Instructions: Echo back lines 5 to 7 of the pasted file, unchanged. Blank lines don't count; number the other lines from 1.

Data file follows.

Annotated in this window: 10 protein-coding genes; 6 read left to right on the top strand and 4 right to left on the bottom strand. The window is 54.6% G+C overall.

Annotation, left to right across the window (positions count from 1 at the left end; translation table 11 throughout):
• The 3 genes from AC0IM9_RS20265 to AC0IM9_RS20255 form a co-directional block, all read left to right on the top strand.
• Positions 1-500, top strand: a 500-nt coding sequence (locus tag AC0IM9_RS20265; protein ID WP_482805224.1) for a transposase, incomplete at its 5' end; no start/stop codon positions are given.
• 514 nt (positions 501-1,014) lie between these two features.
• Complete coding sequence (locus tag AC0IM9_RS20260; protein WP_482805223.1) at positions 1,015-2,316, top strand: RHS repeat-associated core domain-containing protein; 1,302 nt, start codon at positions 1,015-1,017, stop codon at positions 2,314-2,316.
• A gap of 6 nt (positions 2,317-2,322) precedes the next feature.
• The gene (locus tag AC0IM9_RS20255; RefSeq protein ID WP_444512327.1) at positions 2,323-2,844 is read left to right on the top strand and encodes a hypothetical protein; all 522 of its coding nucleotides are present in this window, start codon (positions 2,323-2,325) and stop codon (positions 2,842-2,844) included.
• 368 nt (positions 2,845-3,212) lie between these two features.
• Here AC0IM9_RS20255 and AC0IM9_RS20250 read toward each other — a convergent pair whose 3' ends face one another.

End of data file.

• 514 nt (positions 501-1,014) lie between these two features.
• Complete coding sequence (locus tag AC0IM9_RS20260; protein WP_482805223.1) at positions 1,015-2,316, top strand: RHS repeat-associated core domain-containing protein; 1,302 nt, start codon at positions 1,015-1,017, stop codon at positions 2,314-2,316.
• A gap of 6 nt (positions 2,317-2,322) precedes the next feature.